What is perhaps not realized is the severity of the Evangelical ideal, and its extensive “kill-joy” character. The three great objects to which the reform societies devoted themselves were, officially, the improvement of Sunday observance, the abolition of prostitution and the reduction of blasphemy. But since the term prostitution was enlarged in practice to cover all extra-marital sexual experience, and the term blasphemy, most kinds of statements which patrists found objectionable, and since to regulate Sunday enjoyment, in a period when men worked upwards of twelve hours a day, six days a week, was equivalent to regulating all enjoyment, the programme was all embracing. George Burden’s Sermon on Lawful Amusements ( 1804) laid down that Christians must refrain from all amusement on Sunday, including travelling and paying visits. Hannah More added that a stroll in the public gardens on Sunday evening or attendance at a sacred concert were to be condemned, and that to tell the maid to say one was not in, when one was, was a sin.
In fact, one of the astonishing features of this Evangelical morality was the lack of proportion it displayed. It condemned such classic offences as adultery and prostitution, to be sure, but it regarded a host of minor pleasures as scarcely less reprehensible. The “Evangelical Barometer” reproduced by Quinlan places all the principal virtues and sins of the day in fifteen grades, seven above zero and seven below. In the fourth grade below zero we find drunkenness paired with theatre-going; in the fifth, novel reading equated with neglect of private prayer. In the sixth grade, reserved for the most heinous sins short of total perdition, we find adultery grouped with parties of pleasure on the Lord’s day. Nor was this lack of proportion wholly confined to the Evangelicals; the grotesque extremes to which it was carried are illustrated by the fact that in I798 the Bishop of Durham solemnly assured the House of Lords that the French, having despaired of conquering England by force of arms, had conceived the deliberate and subtle plan of undermining her morals, and for this purpose had sent over a number of ballet dancers.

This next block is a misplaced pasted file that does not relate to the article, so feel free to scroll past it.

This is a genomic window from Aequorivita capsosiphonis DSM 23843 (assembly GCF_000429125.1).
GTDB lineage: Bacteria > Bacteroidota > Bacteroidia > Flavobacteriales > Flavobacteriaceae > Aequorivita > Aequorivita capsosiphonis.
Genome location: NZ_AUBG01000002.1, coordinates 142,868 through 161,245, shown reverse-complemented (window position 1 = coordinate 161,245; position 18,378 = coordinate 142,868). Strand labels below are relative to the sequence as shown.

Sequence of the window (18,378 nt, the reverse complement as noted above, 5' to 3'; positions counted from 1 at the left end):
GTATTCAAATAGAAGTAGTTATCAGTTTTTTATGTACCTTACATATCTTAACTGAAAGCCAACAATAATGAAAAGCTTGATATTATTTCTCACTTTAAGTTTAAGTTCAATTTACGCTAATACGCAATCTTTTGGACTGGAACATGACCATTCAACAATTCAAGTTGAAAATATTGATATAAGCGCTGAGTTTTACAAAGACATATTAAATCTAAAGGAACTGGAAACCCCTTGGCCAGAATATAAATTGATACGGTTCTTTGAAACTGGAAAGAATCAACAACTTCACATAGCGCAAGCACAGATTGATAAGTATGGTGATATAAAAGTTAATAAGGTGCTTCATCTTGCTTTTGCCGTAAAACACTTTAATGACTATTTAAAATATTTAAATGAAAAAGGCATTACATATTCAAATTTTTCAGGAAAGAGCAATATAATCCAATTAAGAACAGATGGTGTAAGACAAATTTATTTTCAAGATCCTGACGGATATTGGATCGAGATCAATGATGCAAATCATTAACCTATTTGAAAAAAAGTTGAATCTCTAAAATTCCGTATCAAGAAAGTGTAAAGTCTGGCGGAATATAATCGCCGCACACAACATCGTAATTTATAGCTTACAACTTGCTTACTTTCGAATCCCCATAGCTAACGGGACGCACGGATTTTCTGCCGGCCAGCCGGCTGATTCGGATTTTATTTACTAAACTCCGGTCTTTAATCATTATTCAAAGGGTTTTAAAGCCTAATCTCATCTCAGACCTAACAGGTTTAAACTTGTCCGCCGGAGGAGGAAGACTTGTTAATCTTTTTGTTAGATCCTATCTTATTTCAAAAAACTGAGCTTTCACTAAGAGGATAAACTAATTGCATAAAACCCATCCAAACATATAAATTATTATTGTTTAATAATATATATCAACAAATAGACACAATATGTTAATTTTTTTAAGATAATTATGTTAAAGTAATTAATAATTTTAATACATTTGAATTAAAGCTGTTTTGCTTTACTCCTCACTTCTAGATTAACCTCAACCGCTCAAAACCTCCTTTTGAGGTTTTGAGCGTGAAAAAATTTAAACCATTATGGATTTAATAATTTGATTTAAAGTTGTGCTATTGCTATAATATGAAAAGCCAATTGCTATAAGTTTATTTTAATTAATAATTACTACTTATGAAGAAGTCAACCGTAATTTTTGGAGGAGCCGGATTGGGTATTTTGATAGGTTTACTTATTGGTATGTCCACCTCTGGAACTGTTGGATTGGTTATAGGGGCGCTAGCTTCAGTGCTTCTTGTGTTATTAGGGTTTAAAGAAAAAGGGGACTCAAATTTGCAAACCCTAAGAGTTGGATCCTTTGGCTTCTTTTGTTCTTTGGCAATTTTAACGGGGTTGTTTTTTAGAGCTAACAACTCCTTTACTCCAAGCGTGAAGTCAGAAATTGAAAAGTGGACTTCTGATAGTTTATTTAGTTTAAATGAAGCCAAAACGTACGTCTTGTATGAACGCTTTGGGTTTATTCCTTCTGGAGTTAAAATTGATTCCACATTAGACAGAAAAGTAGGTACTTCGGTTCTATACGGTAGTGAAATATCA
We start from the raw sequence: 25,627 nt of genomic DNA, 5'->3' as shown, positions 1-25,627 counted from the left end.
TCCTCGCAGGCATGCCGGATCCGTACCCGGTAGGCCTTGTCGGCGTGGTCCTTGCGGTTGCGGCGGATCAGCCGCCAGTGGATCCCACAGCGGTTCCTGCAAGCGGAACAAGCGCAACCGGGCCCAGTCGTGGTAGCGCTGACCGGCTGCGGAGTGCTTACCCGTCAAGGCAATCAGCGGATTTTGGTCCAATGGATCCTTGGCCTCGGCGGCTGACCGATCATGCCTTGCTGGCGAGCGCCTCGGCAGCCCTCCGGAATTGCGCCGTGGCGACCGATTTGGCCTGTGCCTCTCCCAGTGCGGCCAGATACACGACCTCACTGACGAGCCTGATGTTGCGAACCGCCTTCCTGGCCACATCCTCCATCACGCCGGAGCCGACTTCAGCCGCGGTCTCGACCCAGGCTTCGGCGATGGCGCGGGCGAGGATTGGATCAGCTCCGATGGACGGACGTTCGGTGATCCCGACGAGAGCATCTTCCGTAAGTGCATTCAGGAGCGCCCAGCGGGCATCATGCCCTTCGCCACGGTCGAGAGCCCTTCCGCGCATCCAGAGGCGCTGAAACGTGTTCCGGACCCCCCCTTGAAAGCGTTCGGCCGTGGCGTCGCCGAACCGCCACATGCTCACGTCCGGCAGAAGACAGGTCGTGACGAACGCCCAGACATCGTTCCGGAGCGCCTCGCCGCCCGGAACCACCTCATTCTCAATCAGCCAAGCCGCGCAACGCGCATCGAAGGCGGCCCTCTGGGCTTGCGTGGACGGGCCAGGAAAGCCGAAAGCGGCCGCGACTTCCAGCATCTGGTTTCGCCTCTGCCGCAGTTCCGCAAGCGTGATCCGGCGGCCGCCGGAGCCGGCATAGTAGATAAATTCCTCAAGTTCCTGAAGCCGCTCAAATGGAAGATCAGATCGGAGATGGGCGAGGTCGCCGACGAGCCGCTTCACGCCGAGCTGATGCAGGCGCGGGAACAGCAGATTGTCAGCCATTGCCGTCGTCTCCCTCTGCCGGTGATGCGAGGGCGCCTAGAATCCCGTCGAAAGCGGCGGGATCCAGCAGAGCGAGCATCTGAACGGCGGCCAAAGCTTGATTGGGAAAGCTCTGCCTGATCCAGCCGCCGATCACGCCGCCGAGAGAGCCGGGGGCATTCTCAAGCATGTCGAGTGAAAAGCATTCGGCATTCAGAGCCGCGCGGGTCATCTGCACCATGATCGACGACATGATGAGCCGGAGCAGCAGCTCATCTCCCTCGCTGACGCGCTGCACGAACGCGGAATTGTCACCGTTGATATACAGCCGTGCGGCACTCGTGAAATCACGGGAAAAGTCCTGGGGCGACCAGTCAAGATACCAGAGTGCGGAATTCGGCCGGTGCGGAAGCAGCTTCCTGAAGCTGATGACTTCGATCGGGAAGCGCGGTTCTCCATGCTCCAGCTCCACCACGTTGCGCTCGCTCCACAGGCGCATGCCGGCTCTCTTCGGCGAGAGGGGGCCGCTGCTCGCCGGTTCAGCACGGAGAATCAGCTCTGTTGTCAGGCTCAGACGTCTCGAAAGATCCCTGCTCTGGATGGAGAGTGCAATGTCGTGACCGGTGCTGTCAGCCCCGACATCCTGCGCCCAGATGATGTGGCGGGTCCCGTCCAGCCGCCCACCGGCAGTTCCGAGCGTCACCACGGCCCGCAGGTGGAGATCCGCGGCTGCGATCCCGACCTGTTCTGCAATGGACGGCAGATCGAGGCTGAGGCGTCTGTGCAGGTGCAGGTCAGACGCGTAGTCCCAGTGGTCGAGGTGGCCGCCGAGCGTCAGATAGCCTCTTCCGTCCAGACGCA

The Evangelical campaign, though undoubtedly based on sexual anxieties, as I shall seek to show, took the form not merely of a campaign against sexual indulgence, nor even of a campaign against all forms of pleasure; it had the character, rather, of an attack on all spontaneity of impulse. And to a considerable extent, people accepted the new standard. Places of resort, such as Vauxhall Gardens, the Apollo Gardens and the Temple of Flora closed for lack of support. Theatres were deserted. Men gave up archery, wrestling and football for such restrained and solitary activities as breeding pigeons. No one played practical jokes any more. Christian names went out of use except between members of the same family. But perhaps the flavour of this fear of spontaneity can be conveyed even better by saying that Dr. Johnson’s famous 3 a.m. excursion with Langton and Beauclerk (“What, is it you, you dogs!” he said when suddenly aroused, “I’ll have a frisk with you”) was regarded as a most improper and undignified incident. Gravity of demeanour was as essential for children as for adults. Robinson Crusoe was regarded as quite unsuitable reading for children — since, as Maria Edgeworth said, it might have the dangerous effect of inspiring young readers with a taste for adventure. How to inspire a suitably solemn attitude in the young is demonstrated in “The Fairchild Family” (1818), in which on three occasions the children are taken to see the dead or dying, so as to provide an occasion for suitable reflections upon corruption and mortality.